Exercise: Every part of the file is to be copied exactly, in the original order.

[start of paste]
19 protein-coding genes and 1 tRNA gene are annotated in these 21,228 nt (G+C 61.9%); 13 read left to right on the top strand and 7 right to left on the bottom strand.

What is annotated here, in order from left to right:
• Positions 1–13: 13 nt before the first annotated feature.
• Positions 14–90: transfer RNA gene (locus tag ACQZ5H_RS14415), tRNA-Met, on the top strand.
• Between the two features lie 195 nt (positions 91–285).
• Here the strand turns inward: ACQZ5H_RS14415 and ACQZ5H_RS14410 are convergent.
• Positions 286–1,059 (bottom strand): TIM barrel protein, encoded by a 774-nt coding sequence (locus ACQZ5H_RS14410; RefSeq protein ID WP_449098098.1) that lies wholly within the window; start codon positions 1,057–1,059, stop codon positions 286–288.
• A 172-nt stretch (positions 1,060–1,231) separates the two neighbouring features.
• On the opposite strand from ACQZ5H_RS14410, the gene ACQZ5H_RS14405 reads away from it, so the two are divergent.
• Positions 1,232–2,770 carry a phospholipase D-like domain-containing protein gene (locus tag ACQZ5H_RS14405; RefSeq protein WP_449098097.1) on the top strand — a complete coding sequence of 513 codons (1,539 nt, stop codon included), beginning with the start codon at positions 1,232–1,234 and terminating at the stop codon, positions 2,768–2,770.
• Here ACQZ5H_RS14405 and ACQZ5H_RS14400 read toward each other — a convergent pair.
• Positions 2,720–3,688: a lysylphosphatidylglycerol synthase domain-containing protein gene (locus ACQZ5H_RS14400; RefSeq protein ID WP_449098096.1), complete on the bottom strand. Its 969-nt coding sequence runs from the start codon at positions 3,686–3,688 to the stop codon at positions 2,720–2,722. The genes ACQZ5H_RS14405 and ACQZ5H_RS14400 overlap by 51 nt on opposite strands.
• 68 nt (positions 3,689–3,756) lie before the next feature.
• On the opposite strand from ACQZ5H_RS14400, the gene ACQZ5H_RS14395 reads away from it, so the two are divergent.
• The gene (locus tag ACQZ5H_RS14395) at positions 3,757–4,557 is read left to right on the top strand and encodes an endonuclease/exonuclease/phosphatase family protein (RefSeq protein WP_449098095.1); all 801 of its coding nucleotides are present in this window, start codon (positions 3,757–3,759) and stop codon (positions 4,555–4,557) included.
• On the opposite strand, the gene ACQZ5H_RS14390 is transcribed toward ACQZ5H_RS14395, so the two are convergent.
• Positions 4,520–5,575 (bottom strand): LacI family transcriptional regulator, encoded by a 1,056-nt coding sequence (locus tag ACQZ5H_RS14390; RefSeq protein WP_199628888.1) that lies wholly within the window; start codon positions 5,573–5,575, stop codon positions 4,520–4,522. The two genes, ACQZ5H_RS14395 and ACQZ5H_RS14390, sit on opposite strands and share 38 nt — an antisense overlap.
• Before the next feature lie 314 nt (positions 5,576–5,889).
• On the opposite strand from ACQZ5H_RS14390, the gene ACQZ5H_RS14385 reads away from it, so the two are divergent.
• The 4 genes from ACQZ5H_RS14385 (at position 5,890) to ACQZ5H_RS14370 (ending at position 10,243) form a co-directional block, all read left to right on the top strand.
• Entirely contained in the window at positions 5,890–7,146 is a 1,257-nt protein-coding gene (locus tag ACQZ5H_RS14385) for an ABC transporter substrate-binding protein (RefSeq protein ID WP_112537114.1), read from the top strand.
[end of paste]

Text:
19 protein-coding genes and 1 tRNA gene are annotated in these 21,228 nt (G+C 61.9%); 13 read left to right on the top strand and 7 right to left on the bottom strand.

What is annotated here, in order from left to right:
• Positions 1–13: 13 nt before the first annotated feature.
• Positions 14–90: transfer RNA gene (locus tag ACQZ5H_RS14415), tRNA-Met, on the top strand.
• Between the two features lie 195 nt (positions 91–285).
• Here the strand turns inward: ACQZ5H_RS14415 and ACQZ5H_RS14410 are convergent.
• Positions 286–1,059 (bottom strand): TIM barrel protein, encoded by a 774-nt coding sequence (locus ACQZ5H_RS14410; RefSeq protein ID WP_449098098.1) that lies wholly within the window; start codon positions 1,057–1,059, stop codon positions 286–288.
• A 172-nt stretch (positions 1,060–1,231) separates the two neighbouring features.
• On the opposite strand from ACQZ5H_RS14410, the gene ACQZ5H_RS14405 reads away from it, so the two are divergent.
• Positions 1,232–2,770 carry a phospholipase D-like domain-containing protein gene (locus tag ACQZ5H_RS14405; RefSeq protein WP_449098097.1) on the top strand — a complete coding sequence of 513 codons (1,539 nt, stop codon included), beginning with the start codon at positions 1,232–1,234 and terminating at the stop codon, positions 2,768–2,770.
• Here ACQZ5H_RS14405 and ACQZ5H_RS14400 read toward each other — a convergent pair.
• Positions 2,720–3,688: a lysylphosphatidylglycerol synthase domain-containing protein gene (locus ACQZ5H_RS14400; RefSeq protein ID WP_449098096.1), complete on the bottom strand. Its 969-nt coding sequence runs from the start codon at positions 3,686–3,688 to the stop codon at positions 2,720–2,722. The genes ACQZ5H_RS14405 and ACQZ5H_RS14400 overlap by 51 nt on opposite strands.
• 68 nt (positions 3,689–3,756) lie before the next feature.
• On the opposite strand from ACQZ5H_RS14400, the gene ACQZ5H_RS14395 reads away from it, so the two are divergent.
• The gene (locus tag ACQZ5H_RS14395) at positions 3,757–4,557 is read left to right on the top strand and encodes an endonuclease/exonuclease/phosphatase family protein (RefSeq protein WP_449098095.1); all 801 of its coding nucleotides are present in this window, start codon (positions 3,757–3,759) and stop codon (positions 4,555–4,557) included.
• On the opposite strand, the gene ACQZ5H_RS14390 is transcribed toward ACQZ5H_RS14395, so the two are convergent.
• Positions 4,520–5,575 (bottom strand): LacI family transcriptional regulator, encoded by a 1,056-nt coding sequence (locus tag ACQZ5H_RS14390; RefSeq protein WP_199628888.1) that lies wholly within the window; start codon positions 5,573–5,575, stop codon positions 4,520–4,522. The two genes, ACQZ5H_RS14395 and ACQZ5H_RS14390, sit on opposite strands and share 38 nt — an antisense overlap.
• Before the next feature lie 314 nt (positions 5,576–5,889).
• On the opposite strand from ACQZ5H_RS14390, the gene ACQZ5H_RS14385 reads away from it, so the two are divergent.
• The 4 genes from ACQZ5H_RS14385 (at position 5,890) to ACQZ5H_RS14370 (ending at position 10,243) form a co-directional block, all read left to right on the top strand.
• Entirely contained in the window at positions 5,890–7,146 is a 1,257-nt protein-coding gene (locus tag ACQZ5H_RS14385) for an ABC transporter substrate-binding protein (RefSeq protein ID WP_112537114.1), read from the top strand.